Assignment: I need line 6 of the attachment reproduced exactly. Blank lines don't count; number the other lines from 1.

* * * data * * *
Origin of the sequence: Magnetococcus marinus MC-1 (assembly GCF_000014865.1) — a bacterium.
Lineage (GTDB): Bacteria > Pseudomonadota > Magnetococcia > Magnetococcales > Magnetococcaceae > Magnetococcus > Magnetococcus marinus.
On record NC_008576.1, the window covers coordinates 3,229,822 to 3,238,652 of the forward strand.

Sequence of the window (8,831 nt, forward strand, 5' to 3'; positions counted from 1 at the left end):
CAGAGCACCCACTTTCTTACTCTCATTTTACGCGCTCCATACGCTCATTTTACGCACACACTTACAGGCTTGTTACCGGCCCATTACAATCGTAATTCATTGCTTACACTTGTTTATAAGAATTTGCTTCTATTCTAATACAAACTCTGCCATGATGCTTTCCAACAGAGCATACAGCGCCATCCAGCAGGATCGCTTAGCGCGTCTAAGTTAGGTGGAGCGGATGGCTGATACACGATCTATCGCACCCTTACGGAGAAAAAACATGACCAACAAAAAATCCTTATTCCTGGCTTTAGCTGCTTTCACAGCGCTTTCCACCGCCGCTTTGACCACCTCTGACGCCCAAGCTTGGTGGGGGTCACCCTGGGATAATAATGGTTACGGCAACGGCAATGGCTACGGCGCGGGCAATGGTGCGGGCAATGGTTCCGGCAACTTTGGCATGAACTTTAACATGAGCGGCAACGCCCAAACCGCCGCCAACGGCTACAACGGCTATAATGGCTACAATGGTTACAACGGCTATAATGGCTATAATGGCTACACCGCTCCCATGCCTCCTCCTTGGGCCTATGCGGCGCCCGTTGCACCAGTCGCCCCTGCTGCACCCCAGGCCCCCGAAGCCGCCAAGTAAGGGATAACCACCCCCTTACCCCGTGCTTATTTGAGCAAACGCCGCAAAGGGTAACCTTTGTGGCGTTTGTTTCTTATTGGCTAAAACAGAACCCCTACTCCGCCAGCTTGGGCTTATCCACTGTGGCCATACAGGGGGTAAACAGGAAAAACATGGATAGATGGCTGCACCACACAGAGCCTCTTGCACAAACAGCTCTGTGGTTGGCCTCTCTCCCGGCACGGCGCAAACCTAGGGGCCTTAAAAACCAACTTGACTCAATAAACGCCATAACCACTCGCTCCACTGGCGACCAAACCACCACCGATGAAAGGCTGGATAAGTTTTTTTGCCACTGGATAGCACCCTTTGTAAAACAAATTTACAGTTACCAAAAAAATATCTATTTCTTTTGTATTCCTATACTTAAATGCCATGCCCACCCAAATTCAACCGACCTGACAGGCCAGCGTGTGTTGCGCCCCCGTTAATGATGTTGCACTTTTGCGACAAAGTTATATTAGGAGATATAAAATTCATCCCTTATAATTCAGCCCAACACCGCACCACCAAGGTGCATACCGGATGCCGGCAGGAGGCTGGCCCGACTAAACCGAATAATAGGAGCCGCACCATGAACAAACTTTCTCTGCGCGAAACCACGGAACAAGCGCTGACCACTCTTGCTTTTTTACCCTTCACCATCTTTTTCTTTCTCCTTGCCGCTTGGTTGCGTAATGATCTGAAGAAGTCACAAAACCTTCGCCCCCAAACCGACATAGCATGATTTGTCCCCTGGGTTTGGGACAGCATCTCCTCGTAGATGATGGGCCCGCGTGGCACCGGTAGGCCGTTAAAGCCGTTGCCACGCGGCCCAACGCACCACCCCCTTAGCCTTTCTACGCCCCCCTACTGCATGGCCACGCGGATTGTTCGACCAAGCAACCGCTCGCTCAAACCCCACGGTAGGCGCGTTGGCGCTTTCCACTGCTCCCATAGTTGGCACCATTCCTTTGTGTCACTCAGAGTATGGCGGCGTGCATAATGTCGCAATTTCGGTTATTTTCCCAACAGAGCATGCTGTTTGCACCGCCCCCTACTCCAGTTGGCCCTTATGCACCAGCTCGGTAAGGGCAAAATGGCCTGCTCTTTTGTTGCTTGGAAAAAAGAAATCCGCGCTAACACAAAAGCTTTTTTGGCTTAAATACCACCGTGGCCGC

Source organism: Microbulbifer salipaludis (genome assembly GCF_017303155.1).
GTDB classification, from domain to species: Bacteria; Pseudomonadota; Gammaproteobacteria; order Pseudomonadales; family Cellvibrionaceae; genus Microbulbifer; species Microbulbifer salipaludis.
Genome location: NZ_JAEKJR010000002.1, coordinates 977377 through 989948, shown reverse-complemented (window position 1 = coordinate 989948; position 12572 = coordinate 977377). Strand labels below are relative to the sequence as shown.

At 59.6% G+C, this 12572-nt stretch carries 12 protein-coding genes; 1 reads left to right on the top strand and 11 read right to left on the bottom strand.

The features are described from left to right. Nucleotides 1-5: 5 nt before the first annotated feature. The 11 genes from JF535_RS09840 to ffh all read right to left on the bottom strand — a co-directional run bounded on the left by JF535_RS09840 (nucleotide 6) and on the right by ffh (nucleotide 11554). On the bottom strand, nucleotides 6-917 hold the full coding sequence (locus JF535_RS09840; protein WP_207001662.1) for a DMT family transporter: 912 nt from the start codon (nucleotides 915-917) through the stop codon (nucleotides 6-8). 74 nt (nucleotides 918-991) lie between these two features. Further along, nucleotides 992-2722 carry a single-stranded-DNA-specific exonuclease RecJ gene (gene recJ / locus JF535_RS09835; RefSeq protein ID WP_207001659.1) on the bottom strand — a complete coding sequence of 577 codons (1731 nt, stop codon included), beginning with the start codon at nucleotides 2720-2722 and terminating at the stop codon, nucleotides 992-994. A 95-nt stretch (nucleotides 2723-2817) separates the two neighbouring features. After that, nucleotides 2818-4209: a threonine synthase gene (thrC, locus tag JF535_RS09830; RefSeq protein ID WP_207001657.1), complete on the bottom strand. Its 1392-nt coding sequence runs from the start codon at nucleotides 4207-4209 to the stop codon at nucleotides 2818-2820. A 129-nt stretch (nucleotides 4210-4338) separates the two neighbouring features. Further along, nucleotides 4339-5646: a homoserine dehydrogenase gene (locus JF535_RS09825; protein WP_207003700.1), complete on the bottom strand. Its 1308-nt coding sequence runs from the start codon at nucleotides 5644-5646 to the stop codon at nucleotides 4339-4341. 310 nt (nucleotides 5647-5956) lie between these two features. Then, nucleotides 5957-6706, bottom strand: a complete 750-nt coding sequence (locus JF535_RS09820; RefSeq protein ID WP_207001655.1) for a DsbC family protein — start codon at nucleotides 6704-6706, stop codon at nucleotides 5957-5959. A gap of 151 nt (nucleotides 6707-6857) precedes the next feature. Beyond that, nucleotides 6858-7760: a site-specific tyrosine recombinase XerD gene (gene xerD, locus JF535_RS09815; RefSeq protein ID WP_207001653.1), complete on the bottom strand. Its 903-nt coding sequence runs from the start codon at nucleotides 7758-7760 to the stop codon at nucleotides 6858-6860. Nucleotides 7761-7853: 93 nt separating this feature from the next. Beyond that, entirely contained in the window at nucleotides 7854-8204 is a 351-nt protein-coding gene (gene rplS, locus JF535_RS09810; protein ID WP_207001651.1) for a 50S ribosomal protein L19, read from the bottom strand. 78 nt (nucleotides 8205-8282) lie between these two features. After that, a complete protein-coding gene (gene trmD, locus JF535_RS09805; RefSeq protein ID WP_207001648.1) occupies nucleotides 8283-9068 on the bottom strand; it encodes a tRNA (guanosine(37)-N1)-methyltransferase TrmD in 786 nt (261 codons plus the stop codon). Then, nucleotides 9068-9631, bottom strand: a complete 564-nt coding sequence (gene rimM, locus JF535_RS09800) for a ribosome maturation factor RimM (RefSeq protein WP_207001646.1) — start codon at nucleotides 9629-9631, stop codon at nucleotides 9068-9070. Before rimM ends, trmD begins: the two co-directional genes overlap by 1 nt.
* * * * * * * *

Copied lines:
Source organism: Microbulbifer salipaludis (genome assembly GCF_017303155.1).